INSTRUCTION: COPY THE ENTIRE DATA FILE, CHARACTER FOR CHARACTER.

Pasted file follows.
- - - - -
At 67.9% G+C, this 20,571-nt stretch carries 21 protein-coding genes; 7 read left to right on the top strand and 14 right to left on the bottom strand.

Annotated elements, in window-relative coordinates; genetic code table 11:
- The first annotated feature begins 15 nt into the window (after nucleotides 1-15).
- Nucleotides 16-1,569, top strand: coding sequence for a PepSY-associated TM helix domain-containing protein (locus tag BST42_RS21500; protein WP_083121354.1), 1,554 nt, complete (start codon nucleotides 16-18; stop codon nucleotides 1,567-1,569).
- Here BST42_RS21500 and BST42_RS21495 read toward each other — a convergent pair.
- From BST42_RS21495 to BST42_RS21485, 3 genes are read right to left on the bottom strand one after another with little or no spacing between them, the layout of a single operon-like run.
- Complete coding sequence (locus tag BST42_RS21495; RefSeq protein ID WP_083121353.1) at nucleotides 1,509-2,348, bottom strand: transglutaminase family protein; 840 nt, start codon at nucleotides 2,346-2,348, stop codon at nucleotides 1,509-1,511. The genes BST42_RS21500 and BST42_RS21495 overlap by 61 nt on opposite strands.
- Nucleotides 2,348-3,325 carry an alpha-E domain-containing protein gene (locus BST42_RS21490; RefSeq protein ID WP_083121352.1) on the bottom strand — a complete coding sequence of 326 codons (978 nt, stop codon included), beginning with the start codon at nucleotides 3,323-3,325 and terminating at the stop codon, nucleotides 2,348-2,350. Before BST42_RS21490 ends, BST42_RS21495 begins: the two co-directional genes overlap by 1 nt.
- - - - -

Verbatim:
At 67.9% G+C, this 20,571-nt stretch carries 21 protein-coding genes; 7 read left to right on the top strand and 14 right to left on the bottom strand.

Annotated elements, in window-relative coordinates; genetic code table 11:
- The first annotated feature begins 15 nt into the window (after nucleotides 1-15).
- Nucleotides 16-1,569, top strand: coding sequence for a PepSY-associated TM helix domain-containing protein (locus tag BST42_RS21500; protein WP_083121354.1), 1,554 nt, complete (start codon nucleotides 16-18; stop codon nucleotides 1,567-1,569).
- Here BST42_RS21500 and BST42_RS21495 read toward each other — a convergent pair.
- From BST42_RS21495 to BST42_RS21485, 3 genes are read right to left on the bottom strand one after another with little or no spacing between them, the layout of a single operon-like run.
- Complete coding sequence (locus tag BST42_RS21495; RefSeq protein ID WP_083121353.1) at nucleotides 1,509-2,348, bottom strand: transglutaminase family protein; 840 nt, start codon at nucleotides 2,346-2,348, stop codon at nucleotides 1,509-1,511. The genes BST42_RS21500 and BST42_RS21495 overlap by 61 nt on opposite strands.
- Nucleotides 2,348-3,325 carry an alpha-E domain-containing protein gene (locus BST42_RS21490; RefSeq protein ID WP_083121352.1) on the bottom strand — a complete coding sequence of 326 codons (978 nt, stop codon included), beginning with the start codon at nucleotides 3,323-3,325 and terminating at the stop codon, nucleotides 2,348-2,350. Before BST42_RS21490 ends, BST42_RS21495 begins: the two co-directional genes overlap by 1 nt.